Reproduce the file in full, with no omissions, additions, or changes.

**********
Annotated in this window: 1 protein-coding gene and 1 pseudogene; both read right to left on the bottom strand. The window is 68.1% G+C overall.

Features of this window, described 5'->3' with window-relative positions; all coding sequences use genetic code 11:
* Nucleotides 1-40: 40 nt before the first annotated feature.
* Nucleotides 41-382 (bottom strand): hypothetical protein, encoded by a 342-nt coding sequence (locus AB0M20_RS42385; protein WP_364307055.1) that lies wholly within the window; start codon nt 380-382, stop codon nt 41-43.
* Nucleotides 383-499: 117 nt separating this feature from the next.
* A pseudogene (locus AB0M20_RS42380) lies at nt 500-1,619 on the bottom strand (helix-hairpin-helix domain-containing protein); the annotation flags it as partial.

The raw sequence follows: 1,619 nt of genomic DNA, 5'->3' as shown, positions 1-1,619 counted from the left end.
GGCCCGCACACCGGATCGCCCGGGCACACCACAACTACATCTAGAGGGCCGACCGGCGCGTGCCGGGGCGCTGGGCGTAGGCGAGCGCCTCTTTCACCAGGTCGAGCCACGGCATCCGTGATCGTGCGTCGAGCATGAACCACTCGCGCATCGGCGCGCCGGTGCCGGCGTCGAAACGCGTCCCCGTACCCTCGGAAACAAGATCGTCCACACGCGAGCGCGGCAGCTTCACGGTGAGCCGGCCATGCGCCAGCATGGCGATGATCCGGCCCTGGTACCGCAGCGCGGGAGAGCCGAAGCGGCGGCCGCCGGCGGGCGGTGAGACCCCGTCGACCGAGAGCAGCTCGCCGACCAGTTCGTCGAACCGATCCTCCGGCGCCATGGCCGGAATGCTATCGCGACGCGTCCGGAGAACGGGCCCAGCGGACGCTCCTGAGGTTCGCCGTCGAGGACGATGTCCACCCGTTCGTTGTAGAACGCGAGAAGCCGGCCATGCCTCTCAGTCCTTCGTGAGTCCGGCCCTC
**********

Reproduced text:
Annotated in this window: 1 protein-coding gene and 1 pseudogene; both read right to left on the bottom strand. The window is 68.1% G+C overall.

Features of this window, described 5'->3' with window-relative positions; all coding sequences use genetic code 11:
* Nucleotides 1-40: 40 nt before the first annotated feature.
* Nucleotides 41-382 (bottom strand): hypothetical protein, encoded by a 342-nt coding sequence (locus AB0M20_RS42385; protein WP_364307055.1) that lies wholly within the window; start codon nt 380-382, stop codon nt 41-43.
* Nucleotides 383-499: 117 nt separating this feature from the next.
* A pseudogene (locus AB0M20_RS42380) lies at nt 500-1,619 on the bottom strand (helix-hairpin-helix domain-containing protein); the annotation flags it as partial.

The raw sequence follows: 1,619 nt of genomic DNA, 5'->3' as shown, positions 1-1,619 counted from the left end.
GGCCCGCACACCGGATCGCCCGGGCACACCACAACTACATCTAGAGGGCCGACCGGCGCGTGCCGGGGCGCTGGGCGTAGGCGAGCGCCTCTTTCACCAGGTCGAGCCACGGCATCCGTGATCGTGCGTCGAGCATGAACCACTCGCGCATCGGCGCGCCGGTGCCGGCGTCGAAACGCGTCCCCGTACCCTCGGAAACAAGATCGTCCACACGCGAGCGCGGCAGCTTCACGGTGAGCCGGCCATGCGCCAGCATGGCGATGATCCGGCCCTGGTACCGCAGCGCGGGAGAGCCGAAGCGGCGGCCGCCGGCGGGCGGTGAGACCCCGTCGACCGAGAGCAGCTCGCCGACCAGTTCGTCGAACCGATCCTCCGGCGCCATGGCCGGAATGCTATCGCGACGCGTCCGGAGAACGGGCCCAGCGGACGCTCCTGAGGTTCGCCGTCGAGGACGATGTCCACCCGTTCGTTGTAGAACGCGAGAAGCCGGCCATGCCTCTCAGTCCTTCGTGAGTCCGGCCCTC